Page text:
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Tracking the Trail

An Updated Look at the Adirondack Rail Trail

Including a sneak peek at renovations inside the Rail Trail’s station house!

(I am, after all, still an Adirondack Outlaw. Gotta keep up my street cred.)

Since I was in town for the weekend, I thought I’d trek a mid-June sneak peek along The Adirondack Rail Trail.

It was a cool, rainy Friday afternoon, so Rail Trail traffic was light. But as Mom always said,

“You aren’t made of sugar. You won’t melt.”

So, I used those mom words of wisdom to my advantage.

The first thing I noted was the plethora of permanently installed signage and gates.

I guess they don’t want anyone to miss the fact that there’s a bridge up ahead.

I understand why.

That first bushwack off-trail step is a doozy!

Saranac River view from “the Trestle”.
The water is very high.
That top-center midstream swirl is my “measuring rock”.
It’s usually at least a foot or two visible above water.

My favorite hometown park is in nice shape.

Kudos to Saranac Lake’s Village Improvement Society.

I also took note of the Belvedere Restaurant’s sign.

During my Rail Trail trek last fall, that sign was trailside.

The Belvedere sign’s initial location.

Then I heard there was some sort of power struggle & the sign came down. It’s too bad that happened. It seems to me that part of the point of this whole project is to support local businesses.

I’m glad to see, in the end, where there was will there was way.

There is also new bridge overpass fencing above Woodruff Street.

Which is probably a good thing, given that spot’s key vantage point for young sharpshooters with a penchant for launching snowballs at moving targets.

(Not that I would have any direct knowledge of such things.)

One thing is for sure.

In the event Saranac Lake is ever invaded, someone certainly took great pains to ensure there was an imposing array of defensive barricades.

(I guess someone wants to ensure a rogue outlaw ghost train doesn’t sneak through.)

On the Saranac Lake end, the currently completed portion of the Rail Trail ends down on Broadway next to where Aubuchon’s Hardware Store was.

While I was down on that end of the trail, I decided to sneak a closer peek at the work being done on the old train station.

The currently ongoing exterior work involves aesthetic & structural upgrades and replacing the roof.

They have also already added plenty of parking options. There’s handicapped parking, angled parking, straight parking, crooked parking, trailer parking…

All the kinds of parking.

I took a few sneak peek snapshots peering in through the windows (which are filthy and looked to me like they have not yet been upgraded or replaced).

Hey! The signs say, “No Loitering.”

I wasn’t loitering. I was taking pictures.

Anyways, I’m not sure what the final plans are for this space.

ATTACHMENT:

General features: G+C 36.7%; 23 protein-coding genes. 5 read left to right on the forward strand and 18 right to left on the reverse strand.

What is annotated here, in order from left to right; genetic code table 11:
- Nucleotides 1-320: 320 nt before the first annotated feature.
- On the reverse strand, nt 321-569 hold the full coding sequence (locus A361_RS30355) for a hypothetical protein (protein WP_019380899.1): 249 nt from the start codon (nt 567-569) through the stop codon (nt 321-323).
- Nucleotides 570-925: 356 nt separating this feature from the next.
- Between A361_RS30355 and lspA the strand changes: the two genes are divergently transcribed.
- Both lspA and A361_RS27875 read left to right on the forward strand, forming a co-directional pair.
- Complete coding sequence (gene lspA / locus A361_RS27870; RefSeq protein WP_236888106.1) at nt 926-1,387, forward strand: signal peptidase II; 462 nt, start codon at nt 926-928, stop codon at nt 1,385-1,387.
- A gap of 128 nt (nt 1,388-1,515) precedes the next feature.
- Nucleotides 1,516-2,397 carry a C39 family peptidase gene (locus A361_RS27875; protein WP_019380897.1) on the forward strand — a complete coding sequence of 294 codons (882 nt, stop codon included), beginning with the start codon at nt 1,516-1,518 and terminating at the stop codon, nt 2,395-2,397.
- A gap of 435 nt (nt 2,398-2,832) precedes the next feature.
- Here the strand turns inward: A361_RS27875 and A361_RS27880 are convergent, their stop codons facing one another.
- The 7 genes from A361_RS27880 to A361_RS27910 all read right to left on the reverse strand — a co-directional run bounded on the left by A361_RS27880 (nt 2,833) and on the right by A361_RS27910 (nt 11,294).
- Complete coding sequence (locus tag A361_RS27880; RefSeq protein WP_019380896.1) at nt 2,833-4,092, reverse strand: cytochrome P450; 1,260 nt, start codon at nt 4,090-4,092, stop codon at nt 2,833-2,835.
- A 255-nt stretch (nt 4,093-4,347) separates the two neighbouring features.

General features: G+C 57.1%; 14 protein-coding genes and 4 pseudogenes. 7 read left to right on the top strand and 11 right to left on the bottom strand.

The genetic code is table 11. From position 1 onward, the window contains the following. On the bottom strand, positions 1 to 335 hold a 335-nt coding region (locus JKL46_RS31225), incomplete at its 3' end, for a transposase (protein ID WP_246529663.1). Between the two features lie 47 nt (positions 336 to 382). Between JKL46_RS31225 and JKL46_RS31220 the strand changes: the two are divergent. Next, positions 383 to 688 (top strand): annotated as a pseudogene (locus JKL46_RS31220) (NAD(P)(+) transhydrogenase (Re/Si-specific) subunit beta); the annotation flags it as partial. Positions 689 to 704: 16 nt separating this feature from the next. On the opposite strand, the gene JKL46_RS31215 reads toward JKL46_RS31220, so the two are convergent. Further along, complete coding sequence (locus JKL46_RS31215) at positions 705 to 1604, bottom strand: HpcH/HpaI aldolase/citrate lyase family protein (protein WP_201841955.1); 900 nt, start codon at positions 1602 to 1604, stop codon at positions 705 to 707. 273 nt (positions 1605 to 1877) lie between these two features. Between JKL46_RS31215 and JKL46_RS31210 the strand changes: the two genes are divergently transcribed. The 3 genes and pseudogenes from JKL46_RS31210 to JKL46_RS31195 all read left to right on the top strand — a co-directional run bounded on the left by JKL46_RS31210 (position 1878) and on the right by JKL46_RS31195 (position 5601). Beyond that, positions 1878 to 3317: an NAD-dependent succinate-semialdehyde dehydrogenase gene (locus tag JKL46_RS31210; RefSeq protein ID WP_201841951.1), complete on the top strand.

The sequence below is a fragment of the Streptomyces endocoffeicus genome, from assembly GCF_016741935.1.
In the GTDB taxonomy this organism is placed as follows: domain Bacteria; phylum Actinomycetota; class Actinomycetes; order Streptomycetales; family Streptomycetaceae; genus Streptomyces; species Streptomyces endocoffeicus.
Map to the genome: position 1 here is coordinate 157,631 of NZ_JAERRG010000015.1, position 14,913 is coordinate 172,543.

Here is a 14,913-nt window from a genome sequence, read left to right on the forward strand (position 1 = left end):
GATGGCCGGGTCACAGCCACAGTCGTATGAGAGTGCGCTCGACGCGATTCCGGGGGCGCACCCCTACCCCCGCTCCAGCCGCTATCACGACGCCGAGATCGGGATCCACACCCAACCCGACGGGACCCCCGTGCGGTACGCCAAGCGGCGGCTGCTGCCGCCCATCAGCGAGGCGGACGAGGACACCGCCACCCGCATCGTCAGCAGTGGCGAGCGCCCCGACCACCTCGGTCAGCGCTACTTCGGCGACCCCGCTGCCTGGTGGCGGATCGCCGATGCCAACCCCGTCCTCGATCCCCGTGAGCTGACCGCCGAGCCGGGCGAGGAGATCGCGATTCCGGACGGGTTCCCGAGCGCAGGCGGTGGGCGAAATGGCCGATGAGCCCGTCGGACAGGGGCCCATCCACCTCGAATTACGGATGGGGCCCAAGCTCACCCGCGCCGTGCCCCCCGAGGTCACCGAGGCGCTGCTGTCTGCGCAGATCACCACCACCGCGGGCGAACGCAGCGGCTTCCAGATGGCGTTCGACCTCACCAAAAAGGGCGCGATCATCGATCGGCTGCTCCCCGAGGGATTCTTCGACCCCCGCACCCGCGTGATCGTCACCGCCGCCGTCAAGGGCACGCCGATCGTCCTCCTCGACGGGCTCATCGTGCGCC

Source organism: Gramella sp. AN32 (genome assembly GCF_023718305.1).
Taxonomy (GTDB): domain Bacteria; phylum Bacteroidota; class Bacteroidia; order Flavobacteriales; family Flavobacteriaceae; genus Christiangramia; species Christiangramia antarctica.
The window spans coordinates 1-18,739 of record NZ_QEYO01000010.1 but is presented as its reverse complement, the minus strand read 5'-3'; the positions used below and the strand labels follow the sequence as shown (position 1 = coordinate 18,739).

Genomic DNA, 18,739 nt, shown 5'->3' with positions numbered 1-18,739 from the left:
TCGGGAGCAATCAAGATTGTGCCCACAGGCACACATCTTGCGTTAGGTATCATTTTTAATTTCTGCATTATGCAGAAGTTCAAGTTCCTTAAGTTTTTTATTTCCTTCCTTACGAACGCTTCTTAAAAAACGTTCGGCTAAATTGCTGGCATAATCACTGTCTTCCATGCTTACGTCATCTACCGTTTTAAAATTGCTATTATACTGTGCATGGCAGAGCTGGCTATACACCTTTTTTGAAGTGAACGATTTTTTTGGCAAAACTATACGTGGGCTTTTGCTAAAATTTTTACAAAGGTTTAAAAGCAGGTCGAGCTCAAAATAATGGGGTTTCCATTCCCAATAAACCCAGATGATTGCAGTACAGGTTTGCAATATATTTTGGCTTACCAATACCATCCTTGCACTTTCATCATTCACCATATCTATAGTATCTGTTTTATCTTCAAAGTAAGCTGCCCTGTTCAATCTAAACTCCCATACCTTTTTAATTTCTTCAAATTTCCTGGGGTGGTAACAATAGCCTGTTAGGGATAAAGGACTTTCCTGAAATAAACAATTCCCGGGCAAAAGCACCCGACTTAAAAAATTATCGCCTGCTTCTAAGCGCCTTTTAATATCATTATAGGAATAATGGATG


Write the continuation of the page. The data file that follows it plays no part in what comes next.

All I can say is that from what I could see,

once finished it’s gonna be super cool!

As a side note: For any aspiring outlaws out there finding themselves for some reason in sudden need of escaping and evading the local constabulary, I also checked to make sure the bushwack route through the woods up to Margaret Street was still there.

(Not that that is something I know anything about.)

From there I scooted back up to Triangle Park and my truck.

I snapped a few more photos on the Moody Pond Bridge side.

Legend has it that before the old wooden ramped bridge was replaced, it was possible, for anyone courageous enough, to build up enough speed, to jump the entire span of that bridge…

in their friend’s father’s Mazda.

But that’s just local legend, not something I’d have any direct knowledge of.

I then drove up Pine Street to where the Rail Trail runs out past Pine Ridge cemetery towards Ray Brook.

What’s the over/under on how long it takes some outlaw sharpshooter to use that big roadside mirror for target practice?

There is something about the disjointed logic of that “NO ATVs” sign that just plain cracks me up.

Finally, I cruised out McKenzie Pond Road to the Rail Trail’s roadside parking lots in Ray Brook.

Both parking lots are now complete. Nicely landscaped with plenty of parking, benches, trash cans & porta potties, though, given their highway location at the end of the paved line and the snowmobile exception, I find the “No Trailer Parking” signs perplexing.

That all said, in summary, the new Adirondack Rail Trail is becoming by the day more awesome.

Especially for any Adirondack Outlaw finding themself in need of an escape route.

Oh!

My “Hometown Heroes” sign has migrated!

(My sign has been mounted here the past two summers.
Across the street from the house that I grew up in.)

I’m counting the move as a promotion.

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Until Our Trails Cross Again:

ADKO

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